When you think of growth stocks, what comes to mind? Is it a small- or micro-cap stock? Is it a recent IPO? Is it a company that has plans to merge with a SPAC? These are often what most investors think of when they think of growth companies. However, investors should keep in mind that there are growth stocks that can suit many different investment styles, from the dividend investor to the large-cap investor to the small cap scout.
In this article, I will discuss three growth stocks that would suit three different investment styles. I believe all three companies have bright futures ahead.
The recent IPO and new competitor
The first example of a growth stock is the most common one that investors think of. These companies are those that are up and coming in a certain industry. Nuvei (TSX:NVEI) is an excellent example of this. The company offers a full stack payments solution that is available in 200 global markets. Nuvei made a quick impression when it closed as the largest tech IPO in Canadian history after its first day of trading.
Nuvei has several competitors in its space, including Fiserv, Adyen, and PayPal. It differentiates itself from its competitors in that the company offers in-store and unattended payment solutions in addition to its mobile and e-commerce offerings. Nuvei is still a relatively small company, with a market cap of about $10 billion. As the digital payments space continues to grow, Nuvei will seek to gain market share.
The established growth stock with a long growth runway
A second type of growth company is one that has already established itself as a major player but still possesses a long growth runway. In the United States, you can think of these as the blue-chip growth stocks like Microsoft and Visa. In Canada, I would put Shopify (TSX:SHOP)(NYSE:SHOP) on that list.
While the company has only been public for a little over five years, Shopify has quickly established itself as a global e-commerce enabler. Today, it ranks as the second-largest e-commerce market in the United States. Shopify recently held its Q4 2020 earnings report where the company reported an 86% growth in revenue year over year. At a market cap over $200 billion, this company certainly doesn’t belong in the same category as Nuvei. However, its growth potential is still through the roof.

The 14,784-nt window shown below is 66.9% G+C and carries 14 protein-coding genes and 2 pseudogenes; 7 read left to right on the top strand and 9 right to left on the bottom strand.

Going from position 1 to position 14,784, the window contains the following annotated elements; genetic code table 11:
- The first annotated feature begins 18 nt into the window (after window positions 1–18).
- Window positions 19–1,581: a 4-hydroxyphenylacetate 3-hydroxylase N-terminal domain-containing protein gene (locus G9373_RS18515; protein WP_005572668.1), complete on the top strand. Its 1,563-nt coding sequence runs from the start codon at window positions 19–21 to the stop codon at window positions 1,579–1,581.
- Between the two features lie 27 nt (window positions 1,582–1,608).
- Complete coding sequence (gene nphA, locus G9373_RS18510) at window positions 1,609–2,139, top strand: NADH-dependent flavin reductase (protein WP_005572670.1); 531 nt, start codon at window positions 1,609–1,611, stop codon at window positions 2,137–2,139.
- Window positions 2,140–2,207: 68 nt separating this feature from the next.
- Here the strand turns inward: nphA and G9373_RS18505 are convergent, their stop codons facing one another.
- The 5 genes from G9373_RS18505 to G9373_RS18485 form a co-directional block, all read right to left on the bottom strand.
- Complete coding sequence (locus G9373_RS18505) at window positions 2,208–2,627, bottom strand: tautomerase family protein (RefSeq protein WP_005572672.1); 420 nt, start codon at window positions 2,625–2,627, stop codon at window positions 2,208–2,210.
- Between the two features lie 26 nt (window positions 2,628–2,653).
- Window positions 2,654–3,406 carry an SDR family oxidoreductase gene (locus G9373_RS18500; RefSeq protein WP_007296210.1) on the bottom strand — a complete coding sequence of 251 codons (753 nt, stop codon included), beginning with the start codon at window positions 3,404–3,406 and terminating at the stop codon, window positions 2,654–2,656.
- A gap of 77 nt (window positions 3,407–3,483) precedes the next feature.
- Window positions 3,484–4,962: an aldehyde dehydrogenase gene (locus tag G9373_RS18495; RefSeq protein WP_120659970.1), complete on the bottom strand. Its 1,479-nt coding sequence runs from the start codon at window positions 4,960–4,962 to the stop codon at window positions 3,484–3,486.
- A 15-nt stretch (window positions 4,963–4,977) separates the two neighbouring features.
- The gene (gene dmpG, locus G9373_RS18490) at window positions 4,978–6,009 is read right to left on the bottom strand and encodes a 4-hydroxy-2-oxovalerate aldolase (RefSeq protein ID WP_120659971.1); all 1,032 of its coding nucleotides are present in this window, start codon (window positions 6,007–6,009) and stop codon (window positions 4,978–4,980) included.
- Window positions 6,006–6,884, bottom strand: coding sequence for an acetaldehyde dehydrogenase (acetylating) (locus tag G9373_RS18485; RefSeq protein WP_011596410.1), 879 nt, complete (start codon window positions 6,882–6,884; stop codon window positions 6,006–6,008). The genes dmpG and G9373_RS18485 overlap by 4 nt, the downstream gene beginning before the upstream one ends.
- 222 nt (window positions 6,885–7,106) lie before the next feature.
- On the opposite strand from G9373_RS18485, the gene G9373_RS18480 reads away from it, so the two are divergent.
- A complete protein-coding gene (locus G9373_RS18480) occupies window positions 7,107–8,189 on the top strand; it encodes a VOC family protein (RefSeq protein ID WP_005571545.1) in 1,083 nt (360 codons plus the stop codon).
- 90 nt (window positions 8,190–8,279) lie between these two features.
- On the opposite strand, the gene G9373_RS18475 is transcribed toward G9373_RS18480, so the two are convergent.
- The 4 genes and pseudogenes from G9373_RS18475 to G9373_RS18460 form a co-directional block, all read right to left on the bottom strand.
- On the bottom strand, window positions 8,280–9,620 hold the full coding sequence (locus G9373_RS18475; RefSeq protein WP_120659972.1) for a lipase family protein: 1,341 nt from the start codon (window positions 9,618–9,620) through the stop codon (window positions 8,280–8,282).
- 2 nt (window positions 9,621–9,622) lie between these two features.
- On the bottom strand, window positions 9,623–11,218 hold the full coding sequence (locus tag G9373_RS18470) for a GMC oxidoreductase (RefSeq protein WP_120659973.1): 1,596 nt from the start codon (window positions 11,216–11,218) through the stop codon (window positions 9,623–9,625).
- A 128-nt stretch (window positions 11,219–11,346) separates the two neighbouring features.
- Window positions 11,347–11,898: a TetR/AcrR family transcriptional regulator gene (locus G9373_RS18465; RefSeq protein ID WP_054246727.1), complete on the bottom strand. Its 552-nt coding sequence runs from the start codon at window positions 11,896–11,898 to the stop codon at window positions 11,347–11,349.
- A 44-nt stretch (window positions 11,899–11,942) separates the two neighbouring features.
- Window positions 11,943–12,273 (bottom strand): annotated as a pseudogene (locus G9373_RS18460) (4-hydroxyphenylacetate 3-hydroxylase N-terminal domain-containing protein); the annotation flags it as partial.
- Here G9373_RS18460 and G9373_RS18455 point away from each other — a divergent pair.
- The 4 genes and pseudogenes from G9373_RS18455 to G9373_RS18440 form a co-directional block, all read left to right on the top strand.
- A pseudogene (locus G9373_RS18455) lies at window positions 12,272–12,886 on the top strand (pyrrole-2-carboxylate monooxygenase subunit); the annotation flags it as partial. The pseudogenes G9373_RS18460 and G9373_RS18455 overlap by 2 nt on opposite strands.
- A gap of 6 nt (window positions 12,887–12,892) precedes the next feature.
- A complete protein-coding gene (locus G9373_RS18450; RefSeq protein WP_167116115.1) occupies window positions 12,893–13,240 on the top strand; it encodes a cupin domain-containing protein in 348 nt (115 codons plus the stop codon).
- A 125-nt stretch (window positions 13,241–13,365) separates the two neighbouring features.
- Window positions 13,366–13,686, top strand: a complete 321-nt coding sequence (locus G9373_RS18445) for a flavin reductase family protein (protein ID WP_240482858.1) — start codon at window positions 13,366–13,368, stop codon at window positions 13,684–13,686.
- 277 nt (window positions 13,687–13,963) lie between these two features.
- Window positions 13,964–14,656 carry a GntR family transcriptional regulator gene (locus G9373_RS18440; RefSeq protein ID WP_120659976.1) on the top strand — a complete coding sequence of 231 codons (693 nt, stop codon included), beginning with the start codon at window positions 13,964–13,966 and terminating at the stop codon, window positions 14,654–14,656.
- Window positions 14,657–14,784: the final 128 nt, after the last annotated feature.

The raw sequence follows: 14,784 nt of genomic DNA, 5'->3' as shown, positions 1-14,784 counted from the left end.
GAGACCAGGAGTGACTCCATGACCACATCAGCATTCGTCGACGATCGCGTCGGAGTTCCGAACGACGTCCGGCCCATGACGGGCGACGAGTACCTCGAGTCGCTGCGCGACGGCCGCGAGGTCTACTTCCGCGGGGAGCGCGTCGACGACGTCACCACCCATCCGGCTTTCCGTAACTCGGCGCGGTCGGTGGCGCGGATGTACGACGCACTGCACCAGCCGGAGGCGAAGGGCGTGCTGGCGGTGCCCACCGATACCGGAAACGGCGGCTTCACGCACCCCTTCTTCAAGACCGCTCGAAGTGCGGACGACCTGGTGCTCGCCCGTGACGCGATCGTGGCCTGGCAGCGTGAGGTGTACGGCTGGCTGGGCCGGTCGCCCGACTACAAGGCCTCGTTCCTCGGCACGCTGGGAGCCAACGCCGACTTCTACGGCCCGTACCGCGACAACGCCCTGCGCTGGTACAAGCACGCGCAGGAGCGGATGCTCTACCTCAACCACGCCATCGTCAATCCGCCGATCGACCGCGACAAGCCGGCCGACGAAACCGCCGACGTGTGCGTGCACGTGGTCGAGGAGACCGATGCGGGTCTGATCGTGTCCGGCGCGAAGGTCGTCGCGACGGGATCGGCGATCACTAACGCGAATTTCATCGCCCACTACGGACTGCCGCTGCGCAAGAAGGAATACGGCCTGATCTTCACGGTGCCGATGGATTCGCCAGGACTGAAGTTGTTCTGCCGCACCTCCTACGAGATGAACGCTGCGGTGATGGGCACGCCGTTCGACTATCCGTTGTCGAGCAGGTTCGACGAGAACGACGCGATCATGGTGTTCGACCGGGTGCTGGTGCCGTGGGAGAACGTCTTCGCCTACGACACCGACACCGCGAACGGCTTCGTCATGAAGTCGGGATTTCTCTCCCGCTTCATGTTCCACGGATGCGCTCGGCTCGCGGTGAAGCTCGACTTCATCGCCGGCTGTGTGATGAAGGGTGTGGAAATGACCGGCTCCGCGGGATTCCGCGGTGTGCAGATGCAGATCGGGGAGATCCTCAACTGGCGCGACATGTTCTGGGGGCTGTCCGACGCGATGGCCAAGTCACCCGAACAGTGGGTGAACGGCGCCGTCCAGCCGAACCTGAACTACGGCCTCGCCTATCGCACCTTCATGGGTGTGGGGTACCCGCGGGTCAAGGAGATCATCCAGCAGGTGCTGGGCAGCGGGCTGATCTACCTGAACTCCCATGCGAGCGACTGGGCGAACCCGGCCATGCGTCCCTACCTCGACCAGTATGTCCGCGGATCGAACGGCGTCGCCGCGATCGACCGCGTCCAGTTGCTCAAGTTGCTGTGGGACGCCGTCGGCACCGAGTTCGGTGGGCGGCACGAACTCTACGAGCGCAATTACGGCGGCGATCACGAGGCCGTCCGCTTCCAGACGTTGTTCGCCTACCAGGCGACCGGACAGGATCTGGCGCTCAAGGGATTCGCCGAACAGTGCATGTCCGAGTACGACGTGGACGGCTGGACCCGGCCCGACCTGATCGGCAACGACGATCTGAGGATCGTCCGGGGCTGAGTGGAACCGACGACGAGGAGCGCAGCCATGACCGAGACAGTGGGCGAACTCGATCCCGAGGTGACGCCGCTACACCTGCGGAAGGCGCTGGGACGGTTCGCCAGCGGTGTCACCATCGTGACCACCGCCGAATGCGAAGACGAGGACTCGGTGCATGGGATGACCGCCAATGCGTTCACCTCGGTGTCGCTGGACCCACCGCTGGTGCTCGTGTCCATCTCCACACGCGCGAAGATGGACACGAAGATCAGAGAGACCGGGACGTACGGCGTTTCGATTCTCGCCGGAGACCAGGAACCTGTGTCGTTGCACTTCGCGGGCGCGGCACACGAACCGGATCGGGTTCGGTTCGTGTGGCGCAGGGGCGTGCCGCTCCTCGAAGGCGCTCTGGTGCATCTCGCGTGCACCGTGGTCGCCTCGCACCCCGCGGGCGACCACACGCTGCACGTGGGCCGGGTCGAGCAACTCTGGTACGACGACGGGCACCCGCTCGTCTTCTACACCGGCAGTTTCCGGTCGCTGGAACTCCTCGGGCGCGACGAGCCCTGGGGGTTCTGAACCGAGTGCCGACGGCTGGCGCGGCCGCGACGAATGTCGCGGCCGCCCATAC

The dividend company exploring new markets
Finally, dividend investors can get in on the growth as well. A company like Bank of Nova Scotia (TSX:BNS)(NYSE:BNS) can be classified as a growth stock in some respects. The company is a member of the Big Five Canadian banks, which hold an oligopoly in the Canadian banking industry. Because of its moat and financial stability, investors often turn to the company for its reliable dividend.
However, one aspect of Bank of Nova Scotia’s business that often flies under the radar is its exposure to the Pacific Alliance countries. This Latin American region is projected by economists to grow at faster rates than North America over the coming years. It is expected that the trend will be driven by a growing middle class in the region. If this happens, then Bank of Nova Scotia could see a lot more business and push past its peers to become the largest bank in Canada.
If you’re an investor looking to add growth to your portfolio, you don’t need to find companies out of your comfort zone. There are many growth companies that allow investors to stick to their investment strategies. Companies like Nuvei, Shopify, and Bank of Nova Scotia are excellent companies that belong in diversified portfolios.
This article represents the opinion of the writer, who may disagree with the “official” recommendation position of a Motley Fool premium service or advisor. We’re Motley! Questioning an investing thesis — even one of our own — helps us all think critically about investing and make decisions that help us become smarter, happier, and richer, so we sometimes publish articles that may not be in line with recommendations, rankings or other content.
Teresa Kersten, an employee of LinkedIn, a Microsoft subsidiary, is a member of The Motley Fool’s board of directors. Fool contributor Jed Lloren owns shares of Adyen NV, Microsoft, and Shopify. Tom Gardner owns shares of Shopify. The Motley Fool owns shares of and recommends Microsoft, PayPal Holdings, Shopify, Shopify, and Visa. The Motley Fool recommends BANK OF NOVA SCOTIA and recommends the following options: long January 2022 $75 calls on PayPal Holdings.